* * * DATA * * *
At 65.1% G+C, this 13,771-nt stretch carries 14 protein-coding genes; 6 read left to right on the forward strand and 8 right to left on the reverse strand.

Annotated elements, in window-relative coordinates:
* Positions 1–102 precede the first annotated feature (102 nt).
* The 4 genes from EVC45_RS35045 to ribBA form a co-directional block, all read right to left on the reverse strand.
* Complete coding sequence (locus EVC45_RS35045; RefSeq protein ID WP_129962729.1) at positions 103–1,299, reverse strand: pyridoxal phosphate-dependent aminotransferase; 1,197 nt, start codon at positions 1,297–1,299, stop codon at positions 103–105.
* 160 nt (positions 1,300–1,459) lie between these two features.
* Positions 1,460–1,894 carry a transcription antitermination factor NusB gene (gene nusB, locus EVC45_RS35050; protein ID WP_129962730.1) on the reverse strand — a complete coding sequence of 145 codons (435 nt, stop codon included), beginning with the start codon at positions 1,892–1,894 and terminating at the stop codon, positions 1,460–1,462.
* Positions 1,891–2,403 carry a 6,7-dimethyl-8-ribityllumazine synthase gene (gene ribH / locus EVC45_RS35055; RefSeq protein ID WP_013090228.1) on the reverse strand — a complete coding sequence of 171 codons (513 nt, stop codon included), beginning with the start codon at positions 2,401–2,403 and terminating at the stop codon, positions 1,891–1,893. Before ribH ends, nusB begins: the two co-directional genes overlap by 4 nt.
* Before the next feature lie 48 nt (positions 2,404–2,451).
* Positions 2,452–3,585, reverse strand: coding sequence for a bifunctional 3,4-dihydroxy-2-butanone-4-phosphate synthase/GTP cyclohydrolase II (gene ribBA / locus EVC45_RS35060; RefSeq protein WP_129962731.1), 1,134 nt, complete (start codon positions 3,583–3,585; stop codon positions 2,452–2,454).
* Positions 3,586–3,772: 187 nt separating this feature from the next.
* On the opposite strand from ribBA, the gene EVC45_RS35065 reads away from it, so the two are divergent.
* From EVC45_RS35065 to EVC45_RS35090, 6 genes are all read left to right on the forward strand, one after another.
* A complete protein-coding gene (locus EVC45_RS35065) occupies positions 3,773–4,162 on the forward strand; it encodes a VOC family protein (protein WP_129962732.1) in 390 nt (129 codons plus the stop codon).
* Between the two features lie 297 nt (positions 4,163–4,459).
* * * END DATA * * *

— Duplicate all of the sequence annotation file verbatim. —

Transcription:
At 65.1% G+C, this 13,771-nt stretch carries 14 protein-coding genes; 6 read left to right on the forward strand and 8 right to left on the reverse strand.

Annotated elements, in window-relative coordinates:
* Positions 1–102 precede the first annotated feature (102 nt).
* The 4 genes from EVC45_RS35045 to ribBA form a co-directional block, all read right to left on the reverse strand.
* Complete coding sequence (locus EVC45_RS35045; RefSeq protein ID WP_129962729.1) at positions 103–1,299, reverse strand: pyridoxal phosphate-dependent aminotransferase; 1,197 nt, start codon at positions 1,297–1,299, stop codon at positions 103–105.
* 160 nt (positions 1,300–1,459) lie between these two features.
* Positions 1,460–1,894 carry a transcription antitermination factor NusB gene (gene nusB, locus EVC45_RS35050; protein ID WP_129962730.1) on the reverse strand — a complete coding sequence of 145 codons (435 nt, stop codon included), beginning with the start codon at positions 1,892–1,894 and terminating at the stop codon, positions 1,460–1,462.
* Positions 1,891–2,403 carry a 6,7-dimethyl-8-ribityllumazine synthase gene (gene ribH / locus EVC45_RS35055; RefSeq protein ID WP_013090228.1) on the reverse strand — a complete coding sequence of 171 codons (513 nt, stop codon included), beginning with the start codon at positions 2,401–2,403 and terminating at the stop codon, positions 1,891–1,893. Before ribH ends, nusB begins: the two co-directional genes overlap by 4 nt.
* Before the next feature lie 48 nt (positions 2,404–2,451).
* Positions 2,452–3,585, reverse strand: coding sequence for a bifunctional 3,4-dihydroxy-2-butanone-4-phosphate synthase/GTP cyclohydrolase II (gene ribBA / locus EVC45_RS35060; RefSeq protein WP_129962731.1), 1,134 nt, complete (start codon positions 3,583–3,585; stop codon positions 2,452–2,454).
* Positions 3,586–3,772: 187 nt separating this feature from the next.
* On the opposite strand from ribBA, the gene EVC45_RS35065 reads away from it, so the two are divergent.
* From EVC45_RS35065 to EVC45_RS35090, 6 genes are all read left to right on the forward strand, one after another.
* A complete protein-coding gene (locus EVC45_RS35065) occupies positions 3,773–4,162 on the forward strand; it encodes a VOC family protein (protein WP_129962732.1) in 390 nt (129 codons plus the stop codon).
* Between the two features lie 297 nt (positions 4,163–4,459).